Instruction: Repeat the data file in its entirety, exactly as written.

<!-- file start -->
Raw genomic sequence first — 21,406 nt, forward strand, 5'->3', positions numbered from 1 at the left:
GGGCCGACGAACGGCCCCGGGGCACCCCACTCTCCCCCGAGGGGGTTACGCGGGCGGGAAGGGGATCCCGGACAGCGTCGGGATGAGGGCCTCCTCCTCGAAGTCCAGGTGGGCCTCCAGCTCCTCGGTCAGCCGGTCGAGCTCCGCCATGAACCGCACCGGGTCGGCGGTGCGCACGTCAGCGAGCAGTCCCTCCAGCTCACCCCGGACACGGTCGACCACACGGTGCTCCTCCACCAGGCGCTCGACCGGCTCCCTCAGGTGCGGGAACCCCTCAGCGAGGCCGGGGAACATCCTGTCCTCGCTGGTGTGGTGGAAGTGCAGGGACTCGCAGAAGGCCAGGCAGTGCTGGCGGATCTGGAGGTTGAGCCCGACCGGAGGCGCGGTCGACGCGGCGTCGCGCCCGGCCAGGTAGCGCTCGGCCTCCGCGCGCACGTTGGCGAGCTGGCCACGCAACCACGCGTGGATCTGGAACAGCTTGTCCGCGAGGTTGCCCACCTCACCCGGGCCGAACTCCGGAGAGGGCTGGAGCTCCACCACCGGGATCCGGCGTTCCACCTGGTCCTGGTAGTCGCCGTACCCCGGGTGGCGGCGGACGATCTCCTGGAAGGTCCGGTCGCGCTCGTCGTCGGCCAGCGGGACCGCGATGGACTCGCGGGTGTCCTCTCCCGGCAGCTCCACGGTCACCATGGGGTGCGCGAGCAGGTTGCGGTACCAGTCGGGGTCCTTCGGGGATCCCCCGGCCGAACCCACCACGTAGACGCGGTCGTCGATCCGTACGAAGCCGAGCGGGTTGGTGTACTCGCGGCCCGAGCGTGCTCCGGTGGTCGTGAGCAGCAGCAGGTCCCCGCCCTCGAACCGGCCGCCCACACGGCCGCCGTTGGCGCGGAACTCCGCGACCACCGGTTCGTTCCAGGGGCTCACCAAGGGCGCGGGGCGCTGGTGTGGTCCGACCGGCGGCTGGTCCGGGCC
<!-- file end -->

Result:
Raw genomic sequence first — 21,406 nt, forward strand, 5'->3', positions numbered from 1 at the left:
GGGCCGACGAACGGCCCCGGGGCACCCCACTCTCCCCCGAGGGGGTTACGCGGGCGGGAAGGGGATCCCGGACAGCGTCGGGATGAGGGCCTCCTCCTCGAAGTCCAGGTGGGCCTCCAGCTCCTCGGTCAGCCGGTCGAGCTCCGCCATGAACCGCACCGGGTCGGCGGTGCGCACGTCAGCGAGCAGTCCCTCCAGCTCACCCCGGACACGGTCGACCACACGGTGCTCCTCCACCAGGCGCTCGACCGGCTCCCTCAGGTGCGGGAACCCCTCAGCGAGGCCGGGGAACATCCTGTCCTCGCTGGTGTGGTGGAAGTGCAGGGACTCGCAGAAGGCCAGGCAGTGCTGGCGGATCTGGAGGTTGAGCCCGACCGGAGGCGCGGTCGACGCGGCGTCGCGCCCGGCCAGGTAGCGCTCGGCCTCCGCGCGCACGTTGGCGAGCTGGCCACGCAACCACGCGTGGATCTGGAACAGCTTGTCCGCGAGGTTGCCCACCTCACCCGGGCCGAACTCCGGAGAGGGCTGGAGCTCCACCACCGGGATCCGGCGTTCCACCTGGTCCTGGTAGTCGCCGTACCCCGGGTGGCGGCGGACGATCTCCTGGAAGGTCCGGTCGCGCTCGTCGTCGGCCAGCGGGACCGCGATGGACTCGCGGGTGTCCTCTCCCGGCAGCTCCACGGTCACCATGGGGTGCGCGAGCAGGTTGCGGTACCAGTCGGGGTCCTTCGGGGATCCCCCGGCCGAACCCACCACGTAGACGCGGTCGTCGATCCGTACGAAGCCGAGCGGGTTGGTGTACTCGCGGCCCGAGCGTGCTCCGGTGGTCGTGAGCAGCAGCAGGTCCCCGCCCTCGAACCGGCCGCCCACACGGCCGCCGTTGGCGCGGAACTCCGCGACCACCGGTTCGTTCCAGGGGCTCACCAAGGGCGCGGGGCGCTGGTGTGGTCCGACCGGCGGCTGGTCCGGGCC